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In November 2010, THQ, Inc. (NASDAQ: THQI) released the uDraw Game Tablet peripheral for the Wii console. The uDraw looked and functioned like a hybrid between an art stylus and game controller. One could use the stylus with the included art studio program or play games on the uDraw, including those based on Disney, Marvel, and SpongeBob. Using the motion senstivity of the Wii, a gamer would roll the tablet as they played the games. This was a bold move for THQ, which has previously focused on developing content like Saints Row, including a stable of licenses like South Park, Warhammer: 40,000, and more.

The uDraw Game Tablet for Wii met with initial success. So much so that THQ planned a November 2011 release of a uDraw for Xbox and PS3 as well as Wii. Analysts predicted over a million units would be sold and over a million units were manufactured. Things looked great. Yet, the holiday season was not kind and as of February 2012, THQ had 1.4 million unsold units and a $100 million shortfall from which the company is stil struggling. THQ announced that it will get out of the peripheral business and refocus on content. Share prices dropped from $3.89 to $.60.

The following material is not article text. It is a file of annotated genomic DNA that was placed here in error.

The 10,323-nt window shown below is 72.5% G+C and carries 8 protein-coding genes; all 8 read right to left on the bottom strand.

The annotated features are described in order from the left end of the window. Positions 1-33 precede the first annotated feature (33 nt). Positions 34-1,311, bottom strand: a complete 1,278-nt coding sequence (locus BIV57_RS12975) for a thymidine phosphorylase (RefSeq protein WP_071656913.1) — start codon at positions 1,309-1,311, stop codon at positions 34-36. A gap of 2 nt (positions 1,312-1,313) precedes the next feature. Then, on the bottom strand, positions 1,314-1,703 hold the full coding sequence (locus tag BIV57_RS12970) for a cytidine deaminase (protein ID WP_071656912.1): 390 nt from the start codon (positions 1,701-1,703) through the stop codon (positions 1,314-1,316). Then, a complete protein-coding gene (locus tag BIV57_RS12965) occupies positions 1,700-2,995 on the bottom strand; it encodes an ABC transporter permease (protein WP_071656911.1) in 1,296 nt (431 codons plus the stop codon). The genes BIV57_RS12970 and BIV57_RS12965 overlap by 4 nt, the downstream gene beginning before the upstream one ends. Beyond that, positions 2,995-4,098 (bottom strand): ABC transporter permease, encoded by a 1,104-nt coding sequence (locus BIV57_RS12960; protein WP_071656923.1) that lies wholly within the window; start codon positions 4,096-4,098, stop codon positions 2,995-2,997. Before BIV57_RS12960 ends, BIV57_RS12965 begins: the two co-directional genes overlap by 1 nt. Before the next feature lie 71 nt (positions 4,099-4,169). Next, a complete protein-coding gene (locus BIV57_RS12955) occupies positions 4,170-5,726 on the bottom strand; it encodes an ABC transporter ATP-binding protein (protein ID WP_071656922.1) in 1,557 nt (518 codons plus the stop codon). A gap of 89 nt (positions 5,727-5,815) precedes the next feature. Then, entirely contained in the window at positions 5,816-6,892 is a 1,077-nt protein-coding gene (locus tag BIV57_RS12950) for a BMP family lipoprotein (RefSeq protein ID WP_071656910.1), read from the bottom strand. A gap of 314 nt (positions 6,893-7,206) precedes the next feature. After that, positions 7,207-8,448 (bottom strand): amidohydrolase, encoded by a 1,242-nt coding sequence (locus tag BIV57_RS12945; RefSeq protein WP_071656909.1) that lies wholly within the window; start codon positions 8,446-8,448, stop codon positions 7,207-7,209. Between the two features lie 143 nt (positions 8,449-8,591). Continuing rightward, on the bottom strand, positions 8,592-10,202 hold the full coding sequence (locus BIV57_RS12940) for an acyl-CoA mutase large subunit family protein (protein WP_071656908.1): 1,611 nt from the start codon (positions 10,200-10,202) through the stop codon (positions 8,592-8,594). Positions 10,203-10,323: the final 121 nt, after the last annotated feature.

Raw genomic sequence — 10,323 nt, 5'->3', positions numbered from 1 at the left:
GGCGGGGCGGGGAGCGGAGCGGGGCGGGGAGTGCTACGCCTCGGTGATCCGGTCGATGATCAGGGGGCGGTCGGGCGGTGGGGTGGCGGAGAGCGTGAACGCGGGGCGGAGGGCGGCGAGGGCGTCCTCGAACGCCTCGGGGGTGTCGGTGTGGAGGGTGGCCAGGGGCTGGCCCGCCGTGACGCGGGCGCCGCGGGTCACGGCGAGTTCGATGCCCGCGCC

Now shareholders have filed suit against THQ in Central District Court in California alleging securities violations. Without self-interested dealings, executives are generally not punished in court for bad business decisions, thus the action will probably be whether THQ executives made material misrepresentations in their public statements regarding the sales (or lack thereof) of the uDraw Game Tablet. Otherwise, THQ is certainly not the only videogame company that suffered from betting big on peripherals during the recent fad over them, only to find they’ve gone Dutch Tulip when the peripheral market cooled.


About Nerds in Court

John G. Nowakowski, Esq. (LLMT), is a graduate of the University of San Diego School of Law, and is licensed to practice law in California and Nevada. Christina R. Evola, Esq. is a recent graduate of the University of San Diego School of Law where her studies focused on intellectual property, antitrust, and media law. She is a lifelong gamer and avid cosplayer. DISCLAIMER: ‘Nerds in Court’ is for entertainment purposes only. Nothing should be construed as legal advice, or any advice for that matter, and no attorney-client relationship is formed by reading these posts. Do not consider information provided here as a substitute for obtaining legal advice from a qualified, licensed attorney in your state.


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